The stock market moved lower on Thursday after jobless claims came in worse-than-expected, rising for the first time in nearly four months amid the recent surge in coronavirus cases across the country.
The Dow Jones Industrial Average was down 1%, over 250 points, on Thursday, while the S&P 500 fell 1.1% and the tech-heavy Nasdaq Composite lost 2.1%.
Stocks took a hit from worse-than-expected jobless claims data: Another 1.4 million Americans filed for unemployment last week, according to data released by the Labor Department.
Not only was that number higher than the 1.3 million expected, but it was also the first time jobless claims have risen since March, suggesting that the labor market’s recovery could be in jeopardy as many states rollback reopenings.
Microsoft fell nearly 3% despite the company beating revenue expectations in the second quarter. Other big tech stocks were also under pressure, with Amazon, Apple and Netflix all trading lower.
Tesla saw its stock fall over 2% despite blowing past analyst expectations and posting a fourth consecutive quarter of profit—meaning it could now qualify to join the S&P 500 index.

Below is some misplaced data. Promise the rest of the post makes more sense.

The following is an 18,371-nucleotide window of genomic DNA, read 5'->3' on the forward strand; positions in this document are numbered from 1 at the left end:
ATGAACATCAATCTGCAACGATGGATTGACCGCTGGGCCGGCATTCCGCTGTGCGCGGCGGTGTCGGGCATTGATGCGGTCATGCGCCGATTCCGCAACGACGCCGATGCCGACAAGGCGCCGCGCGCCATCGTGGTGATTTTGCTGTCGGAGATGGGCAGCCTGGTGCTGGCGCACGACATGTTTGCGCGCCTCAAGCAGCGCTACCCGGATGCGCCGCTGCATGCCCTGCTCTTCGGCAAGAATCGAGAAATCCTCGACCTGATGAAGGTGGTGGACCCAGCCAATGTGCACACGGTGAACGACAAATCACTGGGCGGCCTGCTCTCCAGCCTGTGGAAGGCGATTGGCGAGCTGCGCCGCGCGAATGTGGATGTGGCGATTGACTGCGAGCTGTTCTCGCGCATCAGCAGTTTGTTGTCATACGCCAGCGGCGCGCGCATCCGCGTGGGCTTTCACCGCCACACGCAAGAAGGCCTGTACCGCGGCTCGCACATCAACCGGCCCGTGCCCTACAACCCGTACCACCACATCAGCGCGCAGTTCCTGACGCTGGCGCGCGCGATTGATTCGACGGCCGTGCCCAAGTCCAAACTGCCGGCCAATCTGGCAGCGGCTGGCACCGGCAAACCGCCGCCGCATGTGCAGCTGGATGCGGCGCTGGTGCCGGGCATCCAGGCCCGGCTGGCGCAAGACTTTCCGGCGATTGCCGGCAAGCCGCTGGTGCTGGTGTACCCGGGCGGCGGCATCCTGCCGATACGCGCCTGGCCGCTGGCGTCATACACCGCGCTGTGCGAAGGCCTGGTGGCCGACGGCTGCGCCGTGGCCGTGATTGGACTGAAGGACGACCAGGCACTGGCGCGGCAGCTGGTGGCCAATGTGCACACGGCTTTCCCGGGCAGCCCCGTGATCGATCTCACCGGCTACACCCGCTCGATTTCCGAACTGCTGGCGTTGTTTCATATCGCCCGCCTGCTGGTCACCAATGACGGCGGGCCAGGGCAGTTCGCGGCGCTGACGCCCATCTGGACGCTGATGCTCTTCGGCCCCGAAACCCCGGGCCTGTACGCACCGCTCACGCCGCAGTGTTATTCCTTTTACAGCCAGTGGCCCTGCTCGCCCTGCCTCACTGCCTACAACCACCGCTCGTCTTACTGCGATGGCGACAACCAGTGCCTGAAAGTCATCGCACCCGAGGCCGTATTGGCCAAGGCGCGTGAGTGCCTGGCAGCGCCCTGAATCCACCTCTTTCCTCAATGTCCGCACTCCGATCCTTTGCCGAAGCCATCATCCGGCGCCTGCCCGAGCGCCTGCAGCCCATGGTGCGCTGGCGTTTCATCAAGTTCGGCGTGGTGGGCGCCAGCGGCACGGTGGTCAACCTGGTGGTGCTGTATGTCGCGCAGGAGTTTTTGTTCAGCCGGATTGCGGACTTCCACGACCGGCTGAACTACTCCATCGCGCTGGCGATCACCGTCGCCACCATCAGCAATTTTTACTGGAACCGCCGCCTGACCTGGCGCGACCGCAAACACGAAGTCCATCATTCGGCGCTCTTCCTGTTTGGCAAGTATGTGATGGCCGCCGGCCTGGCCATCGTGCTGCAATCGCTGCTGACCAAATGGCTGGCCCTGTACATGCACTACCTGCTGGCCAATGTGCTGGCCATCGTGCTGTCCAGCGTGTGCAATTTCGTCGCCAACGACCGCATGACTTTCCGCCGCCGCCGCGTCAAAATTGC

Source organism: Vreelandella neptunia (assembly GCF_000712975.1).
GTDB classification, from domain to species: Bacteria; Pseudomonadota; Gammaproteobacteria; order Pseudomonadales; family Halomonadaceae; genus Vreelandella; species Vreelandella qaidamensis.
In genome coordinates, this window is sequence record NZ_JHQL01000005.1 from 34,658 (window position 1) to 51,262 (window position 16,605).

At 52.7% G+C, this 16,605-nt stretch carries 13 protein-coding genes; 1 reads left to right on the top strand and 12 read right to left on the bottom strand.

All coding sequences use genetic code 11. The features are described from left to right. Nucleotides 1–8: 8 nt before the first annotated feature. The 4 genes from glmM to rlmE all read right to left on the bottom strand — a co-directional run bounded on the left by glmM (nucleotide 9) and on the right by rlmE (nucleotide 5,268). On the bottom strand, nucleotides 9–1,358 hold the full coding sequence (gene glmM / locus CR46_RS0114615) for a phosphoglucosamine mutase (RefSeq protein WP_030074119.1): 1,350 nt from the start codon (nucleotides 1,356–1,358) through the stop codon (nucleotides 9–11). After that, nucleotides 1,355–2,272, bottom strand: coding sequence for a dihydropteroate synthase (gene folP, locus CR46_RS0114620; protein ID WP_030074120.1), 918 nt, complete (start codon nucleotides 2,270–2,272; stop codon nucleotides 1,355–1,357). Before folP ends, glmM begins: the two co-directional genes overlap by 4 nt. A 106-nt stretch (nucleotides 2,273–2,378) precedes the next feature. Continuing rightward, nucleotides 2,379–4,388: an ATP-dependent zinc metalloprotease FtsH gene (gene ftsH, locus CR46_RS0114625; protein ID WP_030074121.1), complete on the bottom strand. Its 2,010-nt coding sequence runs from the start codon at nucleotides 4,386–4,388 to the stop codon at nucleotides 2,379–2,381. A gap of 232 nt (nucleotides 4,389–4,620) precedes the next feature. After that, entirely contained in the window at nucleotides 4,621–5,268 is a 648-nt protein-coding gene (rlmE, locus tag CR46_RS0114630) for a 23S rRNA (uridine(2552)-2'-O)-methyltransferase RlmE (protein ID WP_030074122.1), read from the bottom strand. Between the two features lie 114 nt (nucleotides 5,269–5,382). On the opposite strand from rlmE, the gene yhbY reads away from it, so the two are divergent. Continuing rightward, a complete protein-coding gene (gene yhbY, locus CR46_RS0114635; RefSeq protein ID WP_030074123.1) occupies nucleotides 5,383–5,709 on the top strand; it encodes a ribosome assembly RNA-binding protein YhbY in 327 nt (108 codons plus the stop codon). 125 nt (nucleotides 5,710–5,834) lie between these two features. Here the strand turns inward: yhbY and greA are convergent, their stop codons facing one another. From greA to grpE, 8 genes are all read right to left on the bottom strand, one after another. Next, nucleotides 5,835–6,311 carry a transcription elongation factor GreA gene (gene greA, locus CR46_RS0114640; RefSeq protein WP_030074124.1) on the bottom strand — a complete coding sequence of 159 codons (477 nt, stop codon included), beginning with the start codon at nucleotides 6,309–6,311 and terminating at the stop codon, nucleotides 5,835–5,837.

Airlines, on the other hand, continued to report massive losses amid the pandemic: American Airlines posted a net loss of $ 2.1 billion, while Southwest Airlines saw a loss of $ 915 million.
The S&P is now less than 4% from hitting a new record high, after turning positive for 2020 earlier this week.
“If there is a bigger resurgence of coronavirus cases and no real plans on fiscal stimulus, that could lead to a big market correction,” says Pierce Crosby, general manager of TradingView. “There’s less and less upside potential, with more downside risk if we don’t have that stimulus check,” he says, adding, “ultimately, it’s a confidence game.”
What to watch for
With an extra $ 600 per week in federal unemployment benefits set to expire next week, lawmakers in Washington are scrambling to agree on the next round of coronavirus stimulus. But stocks rallied late on Wednesday amid news that Congressional Republicans are considering an extension of unemployment benefits through the end of 2020, but at a reduced rate of $ 100 per week. Treasury Secretary Steven Mnuchin added on Thursday that an extension of benefits would be based on “approximately 70% wage replacement.”